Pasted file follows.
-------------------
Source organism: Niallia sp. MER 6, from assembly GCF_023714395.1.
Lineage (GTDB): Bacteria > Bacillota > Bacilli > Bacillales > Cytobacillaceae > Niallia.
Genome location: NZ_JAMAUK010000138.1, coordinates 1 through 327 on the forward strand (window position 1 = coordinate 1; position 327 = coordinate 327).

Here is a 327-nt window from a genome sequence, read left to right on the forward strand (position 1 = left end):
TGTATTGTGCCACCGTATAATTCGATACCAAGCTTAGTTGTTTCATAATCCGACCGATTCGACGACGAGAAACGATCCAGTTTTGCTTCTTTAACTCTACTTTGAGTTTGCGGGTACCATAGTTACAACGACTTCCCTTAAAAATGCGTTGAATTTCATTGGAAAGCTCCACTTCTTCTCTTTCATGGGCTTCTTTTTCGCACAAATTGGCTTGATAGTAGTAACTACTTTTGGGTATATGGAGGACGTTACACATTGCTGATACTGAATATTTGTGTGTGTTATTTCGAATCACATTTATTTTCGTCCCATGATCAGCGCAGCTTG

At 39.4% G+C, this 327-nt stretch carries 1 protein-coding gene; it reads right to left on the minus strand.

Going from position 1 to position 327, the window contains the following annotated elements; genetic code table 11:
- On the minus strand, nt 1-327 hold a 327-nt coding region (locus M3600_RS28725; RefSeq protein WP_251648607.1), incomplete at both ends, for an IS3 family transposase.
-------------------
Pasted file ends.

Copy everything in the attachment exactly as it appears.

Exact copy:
Source organism: Niallia sp. MER 6, from assembly GCF_023714395.1.
Lineage (GTDB): Bacteria > Bacillota > Bacilli > Bacillales > Cytobacillaceae > Niallia.
Genome location: NZ_JAMAUK010000138.1, coordinates 1 through 327 on the forward strand (window position 1 = coordinate 1; position 327 = coordinate 327).

Here is a 327-nt window from a genome sequence, read left to right on the forward strand (position 1 = left end):
TGTATTGTGCCACCGTATAATTCGATACCAAGCTTAGTTGTTTCATAATCCGACCGATTCGACGACGAGAAACGATCCAGTTTTGCTTCTTTAACTCTACTTTGAGTTTGCGGGTACCATAGTTACAACGACTTCCCTTAAAAATGCGTTGAATTTCATTGGAAAGCTCCACTTCTTCTCTTTCATGGGCTTCTTTTTCGCACAAATTGGCTTGATAGTAGTAACTACTTTTGGGTATATGGAGGACGTTACACATTGCTGATACTGAATATTTGTGTGTGTTATTTCGAATCACATTTATTTTCGTCCCATGATCAGCGCAGCTTG

At 39.4% G+C, this 327-nt stretch carries 1 protein-coding gene; it reads right to left on the minus strand.

Going from position 1 to position 327, the window contains the following annotated elements; genetic code table 11:
- On the minus strand, nt 1-327 hold a 327-nt coding region (locus M3600_RS28725; RefSeq protein WP_251648607.1), incomplete at both ends, for an IS3 family transposase.